Question 42 asks students to jot down the average high school GPA of enrolled freshmen.
Question 43 asks students to jot down whatever information they can find on the distribution of students by class rank. As you may know, class rank is an issue in today’s high schools. Here is an explanation, written for students:
For many, but not all, colleges, you will be able to find the full distribution of high school class ranks of the students enrolled in the freshman class by looking [at] the common data set on a college’s website; there you will also find the percent of students who actually submitted a class rank. . . .
You also might find class rank information on a Class Profile sheet on the website, where one college we profiled actually publicized the number of enrolled students who were named valedictorian (a #1 class rank) of their graduating class. . . .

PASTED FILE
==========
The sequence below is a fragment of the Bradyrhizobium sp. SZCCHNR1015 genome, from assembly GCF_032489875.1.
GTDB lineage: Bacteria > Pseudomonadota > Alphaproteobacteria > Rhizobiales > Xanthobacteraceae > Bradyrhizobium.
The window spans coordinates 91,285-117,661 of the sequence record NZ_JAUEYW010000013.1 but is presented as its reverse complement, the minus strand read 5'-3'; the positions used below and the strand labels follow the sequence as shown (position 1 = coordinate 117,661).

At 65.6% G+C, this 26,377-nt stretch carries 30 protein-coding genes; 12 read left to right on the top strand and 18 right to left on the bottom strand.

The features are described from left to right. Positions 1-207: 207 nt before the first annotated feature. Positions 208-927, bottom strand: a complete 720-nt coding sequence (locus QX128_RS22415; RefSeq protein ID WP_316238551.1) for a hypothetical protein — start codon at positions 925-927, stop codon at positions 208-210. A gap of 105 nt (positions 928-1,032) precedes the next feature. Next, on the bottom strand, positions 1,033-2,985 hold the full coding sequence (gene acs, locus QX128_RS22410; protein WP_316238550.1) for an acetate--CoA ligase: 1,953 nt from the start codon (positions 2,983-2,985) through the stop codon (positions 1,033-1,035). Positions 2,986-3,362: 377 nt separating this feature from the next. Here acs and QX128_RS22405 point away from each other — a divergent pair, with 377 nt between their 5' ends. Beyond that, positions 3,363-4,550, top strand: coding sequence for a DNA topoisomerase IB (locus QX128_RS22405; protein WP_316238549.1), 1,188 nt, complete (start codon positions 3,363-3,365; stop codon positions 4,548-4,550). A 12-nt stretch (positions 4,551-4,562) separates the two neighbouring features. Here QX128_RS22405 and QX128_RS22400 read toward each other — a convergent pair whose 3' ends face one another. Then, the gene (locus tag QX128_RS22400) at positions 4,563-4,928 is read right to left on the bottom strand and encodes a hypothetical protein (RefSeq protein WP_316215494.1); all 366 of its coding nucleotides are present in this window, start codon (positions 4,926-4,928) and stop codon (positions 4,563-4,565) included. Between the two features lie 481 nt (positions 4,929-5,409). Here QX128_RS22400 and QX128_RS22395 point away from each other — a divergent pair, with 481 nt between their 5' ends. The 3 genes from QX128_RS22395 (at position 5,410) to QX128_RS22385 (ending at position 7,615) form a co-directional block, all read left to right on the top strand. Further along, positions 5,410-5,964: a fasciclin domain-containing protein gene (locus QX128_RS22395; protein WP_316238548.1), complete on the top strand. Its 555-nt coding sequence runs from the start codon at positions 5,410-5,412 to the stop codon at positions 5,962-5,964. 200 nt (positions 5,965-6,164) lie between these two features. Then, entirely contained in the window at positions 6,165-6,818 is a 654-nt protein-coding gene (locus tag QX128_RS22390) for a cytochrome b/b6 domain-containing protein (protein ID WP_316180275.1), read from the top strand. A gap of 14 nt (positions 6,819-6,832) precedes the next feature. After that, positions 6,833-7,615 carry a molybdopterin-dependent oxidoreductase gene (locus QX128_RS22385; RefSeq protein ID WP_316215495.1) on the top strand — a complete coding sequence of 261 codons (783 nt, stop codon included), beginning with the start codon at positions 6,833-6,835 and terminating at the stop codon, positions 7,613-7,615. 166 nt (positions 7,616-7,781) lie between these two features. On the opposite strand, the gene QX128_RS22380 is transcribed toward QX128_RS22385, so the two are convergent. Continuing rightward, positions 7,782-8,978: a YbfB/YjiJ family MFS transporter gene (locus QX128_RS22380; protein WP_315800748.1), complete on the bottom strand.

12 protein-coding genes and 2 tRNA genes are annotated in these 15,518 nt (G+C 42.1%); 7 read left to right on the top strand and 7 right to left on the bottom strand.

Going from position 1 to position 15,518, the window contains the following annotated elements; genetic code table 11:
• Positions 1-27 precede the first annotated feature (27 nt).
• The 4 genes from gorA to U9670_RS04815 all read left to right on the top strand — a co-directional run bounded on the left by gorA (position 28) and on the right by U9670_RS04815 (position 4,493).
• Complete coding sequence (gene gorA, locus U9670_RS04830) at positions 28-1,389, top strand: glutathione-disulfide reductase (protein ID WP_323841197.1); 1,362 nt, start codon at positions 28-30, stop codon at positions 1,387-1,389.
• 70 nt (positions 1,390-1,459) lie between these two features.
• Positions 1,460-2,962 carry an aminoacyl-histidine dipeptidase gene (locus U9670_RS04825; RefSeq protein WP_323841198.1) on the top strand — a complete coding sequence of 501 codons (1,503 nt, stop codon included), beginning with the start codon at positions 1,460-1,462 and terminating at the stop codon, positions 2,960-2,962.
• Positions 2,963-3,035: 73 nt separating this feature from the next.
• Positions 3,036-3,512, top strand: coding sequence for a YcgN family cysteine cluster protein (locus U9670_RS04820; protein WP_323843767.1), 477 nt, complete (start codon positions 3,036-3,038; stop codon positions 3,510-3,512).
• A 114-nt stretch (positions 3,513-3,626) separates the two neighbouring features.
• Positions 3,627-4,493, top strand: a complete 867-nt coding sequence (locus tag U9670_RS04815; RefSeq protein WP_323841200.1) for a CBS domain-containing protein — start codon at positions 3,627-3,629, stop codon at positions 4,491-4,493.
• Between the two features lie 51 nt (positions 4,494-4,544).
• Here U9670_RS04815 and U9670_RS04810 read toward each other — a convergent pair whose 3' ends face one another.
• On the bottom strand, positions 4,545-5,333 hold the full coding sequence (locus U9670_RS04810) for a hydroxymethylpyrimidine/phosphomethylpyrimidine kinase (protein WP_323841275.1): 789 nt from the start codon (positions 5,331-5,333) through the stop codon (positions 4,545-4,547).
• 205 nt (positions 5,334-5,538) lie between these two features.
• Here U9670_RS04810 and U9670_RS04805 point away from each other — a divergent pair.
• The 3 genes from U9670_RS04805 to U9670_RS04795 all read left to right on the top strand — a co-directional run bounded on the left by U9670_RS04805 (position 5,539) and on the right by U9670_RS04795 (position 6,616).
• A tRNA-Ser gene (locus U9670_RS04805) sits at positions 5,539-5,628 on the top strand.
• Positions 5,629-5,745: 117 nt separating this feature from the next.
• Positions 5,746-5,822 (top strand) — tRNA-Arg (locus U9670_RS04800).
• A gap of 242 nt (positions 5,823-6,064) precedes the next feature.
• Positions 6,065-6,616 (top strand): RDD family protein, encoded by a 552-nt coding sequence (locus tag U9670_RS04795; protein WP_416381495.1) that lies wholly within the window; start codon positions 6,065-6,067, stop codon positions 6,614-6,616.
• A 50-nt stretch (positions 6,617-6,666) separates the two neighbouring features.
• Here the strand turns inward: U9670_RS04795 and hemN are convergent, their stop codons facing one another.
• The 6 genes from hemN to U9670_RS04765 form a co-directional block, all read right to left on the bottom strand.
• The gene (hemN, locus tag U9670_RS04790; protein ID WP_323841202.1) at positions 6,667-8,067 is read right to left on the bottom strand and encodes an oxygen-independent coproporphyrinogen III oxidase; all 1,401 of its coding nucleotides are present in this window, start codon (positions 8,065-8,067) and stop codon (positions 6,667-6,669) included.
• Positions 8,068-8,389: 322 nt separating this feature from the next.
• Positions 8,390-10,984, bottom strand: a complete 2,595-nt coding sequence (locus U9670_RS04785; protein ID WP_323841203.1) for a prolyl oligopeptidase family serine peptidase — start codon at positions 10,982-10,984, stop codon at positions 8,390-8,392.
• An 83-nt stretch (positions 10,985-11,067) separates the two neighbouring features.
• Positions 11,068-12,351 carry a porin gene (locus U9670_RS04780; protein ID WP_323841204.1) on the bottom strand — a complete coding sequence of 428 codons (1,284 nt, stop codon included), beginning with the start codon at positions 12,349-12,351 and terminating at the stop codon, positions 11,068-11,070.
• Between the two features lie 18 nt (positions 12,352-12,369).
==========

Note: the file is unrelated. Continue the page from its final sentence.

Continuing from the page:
There have been a number of stories in the education media lately about school districts that do not want to name valedictorians any longer. Why? Because they have found that the competition for that spot sometimes comes down to a thousandth of a point in that GPA we just discussed. Furthermore, they have found that students are so focused on getting that extra-high GPA that they will actually NOT take high school courses they would otherwise have taken in order to broaden their studies--or should take in order to prepare for college--for fear of hurting their GPAs. That is a crying shame.
Of course, for many years, some high schools have simply not provided class ranks for a variety of reasons, and it is not a requirement from any government office or governing body that high schools must provide class ranks. Similarly, some colleges will simply say that class ranks are not available for admitted or enrolled freshmen.
So, if your kid’s high school provides class ranks, we hope your kid has a high one. But if it does not, maybe that’s just as well these days.